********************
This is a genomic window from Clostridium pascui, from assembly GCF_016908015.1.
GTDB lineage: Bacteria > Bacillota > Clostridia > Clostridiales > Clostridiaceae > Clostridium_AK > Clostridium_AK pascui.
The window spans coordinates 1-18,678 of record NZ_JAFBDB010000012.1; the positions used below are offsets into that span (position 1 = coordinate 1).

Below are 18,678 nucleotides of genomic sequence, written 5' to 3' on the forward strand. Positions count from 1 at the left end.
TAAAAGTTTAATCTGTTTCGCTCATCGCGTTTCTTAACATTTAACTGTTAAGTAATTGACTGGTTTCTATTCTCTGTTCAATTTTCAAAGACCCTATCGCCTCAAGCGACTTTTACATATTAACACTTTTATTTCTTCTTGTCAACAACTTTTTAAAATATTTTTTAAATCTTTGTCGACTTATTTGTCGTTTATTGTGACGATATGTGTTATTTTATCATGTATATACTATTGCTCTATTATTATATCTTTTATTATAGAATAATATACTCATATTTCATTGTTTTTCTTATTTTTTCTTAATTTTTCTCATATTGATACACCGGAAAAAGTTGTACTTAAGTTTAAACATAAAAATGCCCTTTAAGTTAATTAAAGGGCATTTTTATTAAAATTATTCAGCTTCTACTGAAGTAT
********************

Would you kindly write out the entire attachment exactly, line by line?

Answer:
This is a genomic window from Clostridium pascui, from assembly GCF_016908015.1.
GTDB lineage: Bacteria > Bacillota > Clostridia > Clostridiales > Clostridiaceae > Clostridium_AK > Clostridium_AK pascui.
The window spans coordinates 1-18,678 of record NZ_JAFBDB010000012.1; the positions used below are offsets into that span (position 1 = coordinate 1).

Below are 18,678 nucleotides of genomic sequence, written 5' to 3' on the forward strand. Positions count from 1 at the left end.
TAAAAGTTTAATCTGTTTCGCTCATCGCGTTTCTTAACATTTAACTGTTAAGTAATTGACTGGTTTCTATTCTCTGTTCAATTTTCAAAGACCCTATCGCCTCAAGCGACTTTTACATATTAACACTTTTATTTCTTCTTGTCAACAACTTTTTAAAATATTTTTTAAATCTTTGTCGACTTATTTGTCGTTTATTGTGACGATATGTGTTATTTTATCATGTATATACTATTGCTCTATTATTATATCTTTTATTATAGAATAATATACTCATATTTCATTGTTTTTCTTATTTTTTCTTAATTTTTCTCATATTGATACACCGGAAAAAGTTGTACTTAAGTTTAAACATAAAAATGCCCTTTAAGTTAATTAAAGGGCATTTTTATTAAAATTATTCAGCTTCTACTGAAGTAT